Skin Pigment Disorders
Skin color is determined by a pigment (melanin) made by specialized cells in the skin (melanocytes). The amount and type of melanin determines a person's skin color.
Melanin gives color to the skin, hair, and iris of the eyes. Levels of melanin depend on race and amount of sunlight exposure. Sun exposure increases melanin production - to protect the skin against harmful ultraviolet rays. In addition, hormonal changes can affect melanin production.
||This rare, inherited disorder is characterized by a total or partial lack of melanin in the skin, compared to the pigmentation of siblings and parents. Albinos (people with albinism) have white hair, pale skin, and pink eyes. Vision is often affected.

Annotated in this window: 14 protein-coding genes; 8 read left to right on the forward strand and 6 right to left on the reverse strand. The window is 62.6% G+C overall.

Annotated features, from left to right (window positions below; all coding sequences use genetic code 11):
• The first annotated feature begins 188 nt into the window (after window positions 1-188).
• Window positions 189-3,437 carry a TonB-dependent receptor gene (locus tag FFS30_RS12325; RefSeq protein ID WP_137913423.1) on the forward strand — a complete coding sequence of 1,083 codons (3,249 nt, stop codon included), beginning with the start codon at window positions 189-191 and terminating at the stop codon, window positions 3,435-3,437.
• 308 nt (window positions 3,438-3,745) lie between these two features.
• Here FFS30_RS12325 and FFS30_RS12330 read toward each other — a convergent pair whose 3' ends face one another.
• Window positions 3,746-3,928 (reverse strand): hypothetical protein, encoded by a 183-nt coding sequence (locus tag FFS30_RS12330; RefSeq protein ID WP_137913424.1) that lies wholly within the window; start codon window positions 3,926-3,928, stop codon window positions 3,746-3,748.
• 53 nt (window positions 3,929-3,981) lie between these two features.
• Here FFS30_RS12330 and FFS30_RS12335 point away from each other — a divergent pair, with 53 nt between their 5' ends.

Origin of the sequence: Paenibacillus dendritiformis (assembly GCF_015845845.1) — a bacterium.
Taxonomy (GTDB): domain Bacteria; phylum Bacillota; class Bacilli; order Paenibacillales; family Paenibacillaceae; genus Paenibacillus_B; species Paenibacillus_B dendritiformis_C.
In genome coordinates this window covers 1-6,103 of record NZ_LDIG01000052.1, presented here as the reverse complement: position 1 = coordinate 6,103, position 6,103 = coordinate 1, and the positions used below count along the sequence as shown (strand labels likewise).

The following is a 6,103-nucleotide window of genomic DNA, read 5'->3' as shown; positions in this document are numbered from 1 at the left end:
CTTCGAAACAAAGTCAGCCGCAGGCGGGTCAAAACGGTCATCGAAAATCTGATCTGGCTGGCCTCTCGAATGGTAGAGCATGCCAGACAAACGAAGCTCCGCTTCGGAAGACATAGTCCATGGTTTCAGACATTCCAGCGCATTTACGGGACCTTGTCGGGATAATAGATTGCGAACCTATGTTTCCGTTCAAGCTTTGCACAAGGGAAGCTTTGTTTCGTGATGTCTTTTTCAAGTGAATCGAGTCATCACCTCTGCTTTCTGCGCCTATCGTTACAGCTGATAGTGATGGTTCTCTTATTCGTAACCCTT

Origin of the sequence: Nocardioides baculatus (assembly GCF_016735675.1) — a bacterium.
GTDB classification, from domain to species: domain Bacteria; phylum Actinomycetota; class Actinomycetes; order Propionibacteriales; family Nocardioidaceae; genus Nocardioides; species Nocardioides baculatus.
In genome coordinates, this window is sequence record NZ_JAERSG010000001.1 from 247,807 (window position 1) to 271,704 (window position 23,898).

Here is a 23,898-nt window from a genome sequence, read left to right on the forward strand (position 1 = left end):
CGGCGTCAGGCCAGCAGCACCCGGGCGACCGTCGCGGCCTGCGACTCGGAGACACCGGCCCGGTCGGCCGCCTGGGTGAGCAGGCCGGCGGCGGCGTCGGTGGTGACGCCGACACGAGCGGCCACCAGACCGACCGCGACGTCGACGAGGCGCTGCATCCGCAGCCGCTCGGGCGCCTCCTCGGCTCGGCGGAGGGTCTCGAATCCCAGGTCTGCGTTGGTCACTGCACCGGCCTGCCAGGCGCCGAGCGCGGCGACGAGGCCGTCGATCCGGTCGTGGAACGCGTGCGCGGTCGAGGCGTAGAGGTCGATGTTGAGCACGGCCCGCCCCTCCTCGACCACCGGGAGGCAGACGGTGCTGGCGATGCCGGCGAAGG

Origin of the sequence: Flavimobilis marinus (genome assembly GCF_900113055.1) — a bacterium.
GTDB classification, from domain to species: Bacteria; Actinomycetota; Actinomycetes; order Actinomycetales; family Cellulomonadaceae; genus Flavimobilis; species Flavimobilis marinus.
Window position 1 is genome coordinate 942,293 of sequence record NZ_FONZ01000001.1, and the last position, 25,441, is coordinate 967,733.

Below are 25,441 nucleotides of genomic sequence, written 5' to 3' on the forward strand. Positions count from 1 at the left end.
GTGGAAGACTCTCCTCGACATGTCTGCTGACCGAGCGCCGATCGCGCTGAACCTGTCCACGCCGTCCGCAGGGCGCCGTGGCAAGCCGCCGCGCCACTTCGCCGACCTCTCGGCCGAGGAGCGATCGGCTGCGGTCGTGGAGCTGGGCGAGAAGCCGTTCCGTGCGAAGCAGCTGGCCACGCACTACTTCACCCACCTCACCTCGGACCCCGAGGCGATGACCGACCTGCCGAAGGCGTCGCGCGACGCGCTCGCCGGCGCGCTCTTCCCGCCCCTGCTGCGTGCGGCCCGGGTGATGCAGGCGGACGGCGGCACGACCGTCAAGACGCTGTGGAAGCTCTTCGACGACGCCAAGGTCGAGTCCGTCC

||There is no cure for albinism. Albinos should avoid sunlight because they lack natural protection from sunlight - melanin.
||Dark brown, symmetric patches of pigment on the face. During pregnancy this is called the "mask of pregnancy."
||Sunscreens and avoiding sun exposure can prevent melasma from becoming worse. Other treatment may include prescription creams to lighten the patches.
|Pigment loss after skin damage
||Sometimes, following an ulcer, blister, burn, or infection, the skin does not replace some of the pigment in that area.
||No treatment is necessary. Cosmetics can usually cover the blemish.
||Smooth, white patches in the skin, vitiligo is caused by the loss of pigment-producing cells in the skin (melanocytes). The white patches are very sensitive to the sun.
||There is no cure for vitiligo. Treatment may include covering smaller patches with long-lasting dyes, light-sensitive drugs, in addition to ultraviolet A light therapy, corticosteroid creams, and depigmentation of the remaining skin.
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Online Resources of Dermatology